Salvage LND may help delay recurrence

September 11, 2019

A preliminary study of the use of salvage lymph node dissection in patients with nonmetastatic, castration-resistant prostate cancer indicates the potential to delay disease recurrence as well as the use of systemic therapies through this approach.

A preliminary study of the use of salvage lymph node dissection in patients with nonmetastatic, castration-resistant prostate cancer indicates the potential to delay disease recurrence as well as the use of systemic therapies through this approach.

However, more research is needed to confirm the results-specifically, multicenter studies with a larger cohort, says Luca Boeri, MD, of Mayo Clinic, Rochester, MN, who presented the results at the AUA annual meeting in Chicago.

“For sure, it is like a rock in a lake, but it is worth exploring,” Dr. Boeri told Urology Times.

Nonmetastatic, castration-resistant prostate cancer is a relatively indolent disease, and there is no high-quality evidence to guide clinical decision-making. Currently, the standard of care for patients with this disease is androgen deprivation therapy (ADT). Patients who do not exhibit evidence of bone or visceral metastases are typically managed with observation or ADT.

The AUA study sought to determine whether salvage lymph node dissection could slow disease progression and postpone the use of systemic therapies in men with node-only recurrence.

Dr. Boeri, working with R. Jeffrey Karnes, MD, and colleagues at Mayo Clinic, conducted a retrospective analysis of patients with node-only recurrence who were treated with salvage lymph node dissection or systemic therapies from January 1990 through January 2016. These patients underwent a positron emission tomography/computed tomography scan and conventional imaging to detect possible metastases (detected at 11C-choline PET/CT).

Among the patients in this cohort, 23 (51%) underwent salvage lymph node dissection for lymph node-only recurrence of castration-resistant prostate cancer and 22 (48.9%) received systemic therapies (ADT or chemotherapy) for lymph node-only recurrence of castration-resistant prostate cancer.

ADT patients were treated with a different medication-either alone or in combination with the previous ADT drug used-based on the physician’s discretion. All salvage lymph node dissection procedures were performed by a single surgeon between Nov. 1, 2009 and Dec. 31, 2016.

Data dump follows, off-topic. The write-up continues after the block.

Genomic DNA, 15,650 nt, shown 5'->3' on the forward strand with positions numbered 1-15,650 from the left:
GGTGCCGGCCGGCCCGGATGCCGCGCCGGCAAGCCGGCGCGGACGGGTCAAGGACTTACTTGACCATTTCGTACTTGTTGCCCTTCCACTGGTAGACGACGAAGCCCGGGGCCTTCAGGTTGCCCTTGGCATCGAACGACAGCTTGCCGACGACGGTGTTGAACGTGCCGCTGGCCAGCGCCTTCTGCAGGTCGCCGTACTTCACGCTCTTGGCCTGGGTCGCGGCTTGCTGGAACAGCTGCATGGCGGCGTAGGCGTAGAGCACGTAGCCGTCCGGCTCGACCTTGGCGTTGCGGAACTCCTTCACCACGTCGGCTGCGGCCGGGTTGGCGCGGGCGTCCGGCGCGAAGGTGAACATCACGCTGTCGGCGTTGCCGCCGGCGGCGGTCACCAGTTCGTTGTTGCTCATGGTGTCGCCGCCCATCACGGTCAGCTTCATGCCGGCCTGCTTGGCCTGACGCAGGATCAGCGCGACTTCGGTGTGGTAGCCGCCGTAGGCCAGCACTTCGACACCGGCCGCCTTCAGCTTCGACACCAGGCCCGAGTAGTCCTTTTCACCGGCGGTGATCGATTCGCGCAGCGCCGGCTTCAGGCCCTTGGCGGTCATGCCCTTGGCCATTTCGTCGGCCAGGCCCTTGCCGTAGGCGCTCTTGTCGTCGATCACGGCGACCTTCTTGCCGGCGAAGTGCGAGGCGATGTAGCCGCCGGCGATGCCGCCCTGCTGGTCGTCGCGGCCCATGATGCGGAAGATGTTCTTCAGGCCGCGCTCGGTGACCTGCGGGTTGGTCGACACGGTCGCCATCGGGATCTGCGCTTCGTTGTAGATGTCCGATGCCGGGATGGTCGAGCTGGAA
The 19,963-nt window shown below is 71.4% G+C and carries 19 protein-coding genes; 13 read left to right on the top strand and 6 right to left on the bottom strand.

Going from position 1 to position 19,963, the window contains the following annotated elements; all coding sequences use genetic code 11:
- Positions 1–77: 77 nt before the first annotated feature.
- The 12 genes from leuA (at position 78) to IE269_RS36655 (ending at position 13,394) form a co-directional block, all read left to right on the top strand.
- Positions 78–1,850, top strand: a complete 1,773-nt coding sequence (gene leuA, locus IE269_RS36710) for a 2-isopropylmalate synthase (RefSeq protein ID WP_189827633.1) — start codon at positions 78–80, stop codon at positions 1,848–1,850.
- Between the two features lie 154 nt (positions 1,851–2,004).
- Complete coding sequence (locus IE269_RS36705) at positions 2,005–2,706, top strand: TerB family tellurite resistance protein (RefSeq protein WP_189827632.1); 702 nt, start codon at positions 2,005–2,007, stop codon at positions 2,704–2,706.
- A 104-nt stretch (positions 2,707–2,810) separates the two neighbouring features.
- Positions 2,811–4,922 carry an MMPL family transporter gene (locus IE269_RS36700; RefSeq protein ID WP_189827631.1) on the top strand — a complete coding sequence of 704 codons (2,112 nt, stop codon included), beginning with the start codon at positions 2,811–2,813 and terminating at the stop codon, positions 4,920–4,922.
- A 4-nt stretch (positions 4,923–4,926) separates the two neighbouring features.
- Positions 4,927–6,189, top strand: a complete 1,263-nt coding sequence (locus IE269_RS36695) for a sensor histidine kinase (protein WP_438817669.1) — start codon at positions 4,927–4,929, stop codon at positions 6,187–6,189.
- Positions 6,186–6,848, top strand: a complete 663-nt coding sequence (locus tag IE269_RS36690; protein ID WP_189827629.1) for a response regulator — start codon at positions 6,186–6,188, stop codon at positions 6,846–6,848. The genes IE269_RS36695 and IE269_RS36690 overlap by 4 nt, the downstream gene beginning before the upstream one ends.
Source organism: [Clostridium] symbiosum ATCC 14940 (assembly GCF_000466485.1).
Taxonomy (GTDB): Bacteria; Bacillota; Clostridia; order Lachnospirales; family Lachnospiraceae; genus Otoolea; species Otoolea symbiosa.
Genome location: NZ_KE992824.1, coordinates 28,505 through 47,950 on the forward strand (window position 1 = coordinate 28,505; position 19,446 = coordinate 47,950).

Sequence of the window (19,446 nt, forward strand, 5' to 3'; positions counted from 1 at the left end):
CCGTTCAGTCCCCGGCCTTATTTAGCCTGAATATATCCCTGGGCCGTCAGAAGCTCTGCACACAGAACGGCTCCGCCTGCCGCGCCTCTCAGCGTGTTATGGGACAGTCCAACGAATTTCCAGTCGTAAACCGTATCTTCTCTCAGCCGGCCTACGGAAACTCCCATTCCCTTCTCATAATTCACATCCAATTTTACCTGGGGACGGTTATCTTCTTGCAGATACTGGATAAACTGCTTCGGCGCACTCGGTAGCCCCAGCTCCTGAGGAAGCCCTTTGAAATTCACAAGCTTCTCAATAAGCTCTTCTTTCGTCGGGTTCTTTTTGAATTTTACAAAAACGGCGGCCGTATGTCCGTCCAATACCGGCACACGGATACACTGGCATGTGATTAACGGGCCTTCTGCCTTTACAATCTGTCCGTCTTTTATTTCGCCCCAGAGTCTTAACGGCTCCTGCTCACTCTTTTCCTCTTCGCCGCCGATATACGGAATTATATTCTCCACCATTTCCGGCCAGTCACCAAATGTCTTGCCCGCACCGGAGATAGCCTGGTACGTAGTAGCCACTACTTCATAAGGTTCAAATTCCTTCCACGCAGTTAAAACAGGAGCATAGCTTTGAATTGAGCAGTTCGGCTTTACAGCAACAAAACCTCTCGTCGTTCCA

Biochemical recurrence was defined as a PSA greater than 0.2 ng/mL with an increased trend, while radiologic recurrence was defined as a positive imaging study or biopsy-proven metastasis after salvage lymph node dissection or systemic therapies. The Kaplan-Meier method was used to assess time to biochemical recurrence, radiologic recurrence, and cancer-specific mortality. Predictors of biochemical recurrence and radiologic recurrence were assessed via Cox regression analyses. Median follow-up for the entire cohort was 49.3 months.

 

Data support role for salvage LND

The results point to the potential for salvage lymph node dissection to be used as a treatment option in men with node-only recurrence of castration-resistant prostate cancer:

• Mean PSA reduction was significantly higher after salvage lymph node dissection than after ADT (62.8% vs. 17.4%).

• Time to PSA nadir was significantly lower in the salvage lymph node dissection group than the ADT group (1.6 months vs. 7.3 months).

• The 5-year cancer-specific mortality rates were 72.7% and 72.3% for salvage lymph node dissection and ADT patients, respectively.

• There was a trend toward longer time to biochemical recurrence (13.3 months vs. 6 months) and radiologic recurrence (21.1 months vs. 14.2 months) in salvage lymph node dissection patients than ADT patients.

• Median time to standard systemic therapy was longer in the salvage lymph node dissection group than that ADT group (66.1 months vs. 43.3 months).

However, one limitation of the study-in addition to the small sample size-is that the results are based on traditional imaging techniques.

“An important dilemma arises if there is room for metastasis-directed therapy for oligorecurrent castrate-resistant prostate cancer detected on advanced imaging,” Dr. Boeri said.

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